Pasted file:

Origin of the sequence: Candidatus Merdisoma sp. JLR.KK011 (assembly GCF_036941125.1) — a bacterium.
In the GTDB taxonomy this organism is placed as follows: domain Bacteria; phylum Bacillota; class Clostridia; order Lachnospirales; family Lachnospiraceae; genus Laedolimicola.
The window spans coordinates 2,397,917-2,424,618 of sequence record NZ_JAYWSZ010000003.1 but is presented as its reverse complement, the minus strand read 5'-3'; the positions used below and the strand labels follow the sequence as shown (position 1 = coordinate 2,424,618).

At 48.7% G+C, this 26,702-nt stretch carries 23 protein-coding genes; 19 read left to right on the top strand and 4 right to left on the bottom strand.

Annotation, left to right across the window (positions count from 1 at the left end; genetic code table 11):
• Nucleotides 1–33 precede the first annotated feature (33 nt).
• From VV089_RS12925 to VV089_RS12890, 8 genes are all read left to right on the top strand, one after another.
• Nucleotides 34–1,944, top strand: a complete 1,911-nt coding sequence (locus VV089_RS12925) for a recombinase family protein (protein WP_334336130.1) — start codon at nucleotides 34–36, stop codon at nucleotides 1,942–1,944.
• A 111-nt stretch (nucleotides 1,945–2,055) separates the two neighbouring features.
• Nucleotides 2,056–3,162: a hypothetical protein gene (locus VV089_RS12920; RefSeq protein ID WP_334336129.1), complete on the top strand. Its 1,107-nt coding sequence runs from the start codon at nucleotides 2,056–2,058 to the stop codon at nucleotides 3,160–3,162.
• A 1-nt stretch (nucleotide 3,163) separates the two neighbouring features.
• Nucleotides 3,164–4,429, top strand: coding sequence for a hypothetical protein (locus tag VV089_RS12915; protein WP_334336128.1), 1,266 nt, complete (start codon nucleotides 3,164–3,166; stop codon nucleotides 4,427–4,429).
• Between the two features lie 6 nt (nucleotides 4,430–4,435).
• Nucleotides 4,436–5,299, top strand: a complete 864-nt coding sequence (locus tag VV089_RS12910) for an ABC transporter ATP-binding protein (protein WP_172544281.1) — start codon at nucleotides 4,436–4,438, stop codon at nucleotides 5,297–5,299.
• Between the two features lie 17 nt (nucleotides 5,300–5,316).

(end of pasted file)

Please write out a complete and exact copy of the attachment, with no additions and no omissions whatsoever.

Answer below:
Origin of the sequence: Candidatus Merdisoma sp. JLR.KK011 (assembly GCF_036941125.1) — a bacterium.
In the GTDB taxonomy this organism is placed as follows: domain Bacteria; phylum Bacillota; class Clostridia; order Lachnospirales; family Lachnospiraceae; genus Laedolimicola.
The window spans coordinates 2,397,917-2,424,618 of sequence record NZ_JAYWSZ010000003.1 but is presented as its reverse complement, the minus strand read 5'-3'; the positions used below and the strand labels follow the sequence as shown (position 1 = coordinate 2,424,618).

At 48.7% G+C, this 26,702-nt stretch carries 23 protein-coding genes; 19 read left to right on the top strand and 4 right to left on the bottom strand.

Annotation, left to right across the window (positions count from 1 at the left end; genetic code table 11):
• Nucleotides 1–33 precede the first annotated feature (33 nt).
• From VV089_RS12925 to VV089_RS12890, 8 genes are all read left to right on the top strand, one after another.
• Nucleotides 34–1,944, top strand: a complete 1,911-nt coding sequence (locus VV089_RS12925) for a recombinase family protein (protein WP_334336130.1) — start codon at nucleotides 34–36, stop codon at nucleotides 1,942–1,944.
• A 111-nt stretch (nucleotides 1,945–2,055) separates the two neighbouring features.
• Nucleotides 2,056–3,162: a hypothetical protein gene (locus VV089_RS12920; RefSeq protein ID WP_334336129.1), complete on the top strand. Its 1,107-nt coding sequence runs from the start codon at nucleotides 2,056–2,058 to the stop codon at nucleotides 3,160–3,162.
• A 1-nt stretch (nucleotide 3,163) separates the two neighbouring features.
• Nucleotides 3,164–4,429, top strand: coding sequence for a hypothetical protein (locus tag VV089_RS12915; protein WP_334336128.1), 1,266 nt, complete (start codon nucleotides 3,164–3,166; stop codon nucleotides 4,427–4,429).
• Between the two features lie 6 nt (nucleotides 4,430–4,435).
• Nucleotides 4,436–5,299, top strand: a complete 864-nt coding sequence (locus tag VV089_RS12910) for an ABC transporter ATP-binding protein (protein WP_172544281.1) — start codon at nucleotides 4,436–4,438, stop codon at nucleotides 5,297–5,299.
• Between the two features lie 17 nt (nucleotides 5,300–5,316).